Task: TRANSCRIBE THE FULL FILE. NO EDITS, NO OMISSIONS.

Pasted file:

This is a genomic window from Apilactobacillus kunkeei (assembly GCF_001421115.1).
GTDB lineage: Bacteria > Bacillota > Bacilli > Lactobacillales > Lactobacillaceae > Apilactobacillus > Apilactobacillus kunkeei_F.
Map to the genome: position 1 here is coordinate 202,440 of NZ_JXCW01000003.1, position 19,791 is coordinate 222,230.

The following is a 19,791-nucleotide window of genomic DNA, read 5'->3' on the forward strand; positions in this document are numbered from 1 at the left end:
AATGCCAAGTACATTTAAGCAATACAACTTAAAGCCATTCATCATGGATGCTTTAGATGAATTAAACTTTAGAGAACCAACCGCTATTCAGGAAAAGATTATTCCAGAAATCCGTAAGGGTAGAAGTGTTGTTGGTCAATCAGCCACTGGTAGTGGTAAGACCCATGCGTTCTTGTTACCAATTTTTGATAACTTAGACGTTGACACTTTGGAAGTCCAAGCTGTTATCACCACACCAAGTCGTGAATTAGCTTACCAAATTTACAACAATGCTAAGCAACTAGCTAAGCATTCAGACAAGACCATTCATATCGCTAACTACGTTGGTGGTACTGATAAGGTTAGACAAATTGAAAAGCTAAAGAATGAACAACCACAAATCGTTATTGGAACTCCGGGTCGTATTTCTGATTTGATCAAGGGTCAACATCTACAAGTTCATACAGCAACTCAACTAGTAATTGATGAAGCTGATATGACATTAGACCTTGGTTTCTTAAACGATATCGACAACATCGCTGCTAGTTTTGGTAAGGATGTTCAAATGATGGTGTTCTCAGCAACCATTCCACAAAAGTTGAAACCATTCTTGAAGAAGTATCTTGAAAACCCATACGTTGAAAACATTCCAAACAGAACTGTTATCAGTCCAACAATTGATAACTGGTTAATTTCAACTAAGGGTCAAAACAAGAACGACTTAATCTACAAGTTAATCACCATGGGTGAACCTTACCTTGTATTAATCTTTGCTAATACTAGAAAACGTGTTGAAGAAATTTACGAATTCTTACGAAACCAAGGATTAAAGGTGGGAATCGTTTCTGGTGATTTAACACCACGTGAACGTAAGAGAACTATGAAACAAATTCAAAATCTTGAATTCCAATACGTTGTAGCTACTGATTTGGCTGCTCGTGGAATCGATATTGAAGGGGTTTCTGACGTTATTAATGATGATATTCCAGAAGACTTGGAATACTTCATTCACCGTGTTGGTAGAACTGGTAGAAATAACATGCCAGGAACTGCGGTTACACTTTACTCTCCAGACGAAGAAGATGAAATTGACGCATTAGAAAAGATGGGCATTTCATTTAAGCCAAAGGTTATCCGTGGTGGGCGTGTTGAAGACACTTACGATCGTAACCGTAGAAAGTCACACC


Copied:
This is a genomic window from Apilactobacillus kunkeei (assembly GCF_001421115.1).
GTDB lineage: Bacteria > Bacillota > Bacilli > Lactobacillales > Lactobacillaceae > Apilactobacillus > Apilactobacillus kunkeei_F.
Map to the genome: position 1 here is coordinate 202,440 of NZ_JXCW01000003.1, position 19,791 is coordinate 222,230.

The following is a 19,791-nucleotide window of genomic DNA, read 5'->3' on the forward strand; positions in this document are numbered from 1 at the left end:
AATGCCAAGTACATTTAAGCAATACAACTTAAAGCCATTCATCATGGATGCTTTAGATGAATTAAACTTTAGAGAACCAACCGCTATTCAGGAAAAGATTATTCCAGAAATCCGTAAGGGTAGAAGTGTTGTTGGTCAATCAGCCACTGGTAGTGGTAAGACCCATGCGTTCTTGTTACCAATTTTTGATAACTTAGACGTTGACACTTTGGAAGTCCAAGCTGTTATCACCACACCAAGTCGTGAATTAGCTTACCAAATTTACAACAATGCTAAGCAACTAGCTAAGCATTCAGACAAGACCATTCATATCGCTAACTACGTTGGTGGTACTGATAAGGTTAGACAAATTGAAAAGCTAAAGAATGAACAACCACAAATCGTTATTGGAACTCCGGGTCGTATTTCTGATTTGATCAAGGGTCAACATCTACAAGTTCATACAGCAACTCAACTAGTAATTGATGAAGCTGATATGACATTAGACCTTGGTTTCTTAAACGATATCGACAACATCGCTGCTAGTTTTGGTAAGGATGTTCAAATGATGGTGTTCTCAGCAACCATTCCACAAAAGTTGAAACCATTCTTGAAGAAGTATCTTGAAAACCCATACGTTGAAAACATTCCAAACAGAACTGTTATCAGTCCAACAATTGATAACTGGTTAATTTCAACTAAGGGTCAAAACAAGAACGACTTAATCTACAAGTTAATCACCATGGGTGAACCTTACCTTGTATTAATCTTTGCTAATACTAGAAAACGTGTTGAAGAAATTTACGAATTCTTACGAAACCAAGGATTAAAGGTGGGAATCGTTTCTGGTGATTTAACACCACGTGAACGTAAGAGAACTATGAAACAAATTCAAAATCTTGAATTCCAATACGTTGTAGCTACTGATTTGGCTGCTCGTGGAATCGATATTGAAGGGGTTTCTGACGTTATTAATGATGATATTCCAGAAGACTTGGAATACTTCATTCACCGTGTTGGTAGAACTGGTAGAAATAACATGCCAGGAACTGCGGTTACACTTTACTCTCCAGACGAAGAAGATGAAATTGACGCATTAGAAAAGATGGGCATTTCATTTAAGCCAAAGGTTATCCGTGGTGGGCGTGTTGAAGACACTTACGATCGTAACCGTAGAAAGTCACACC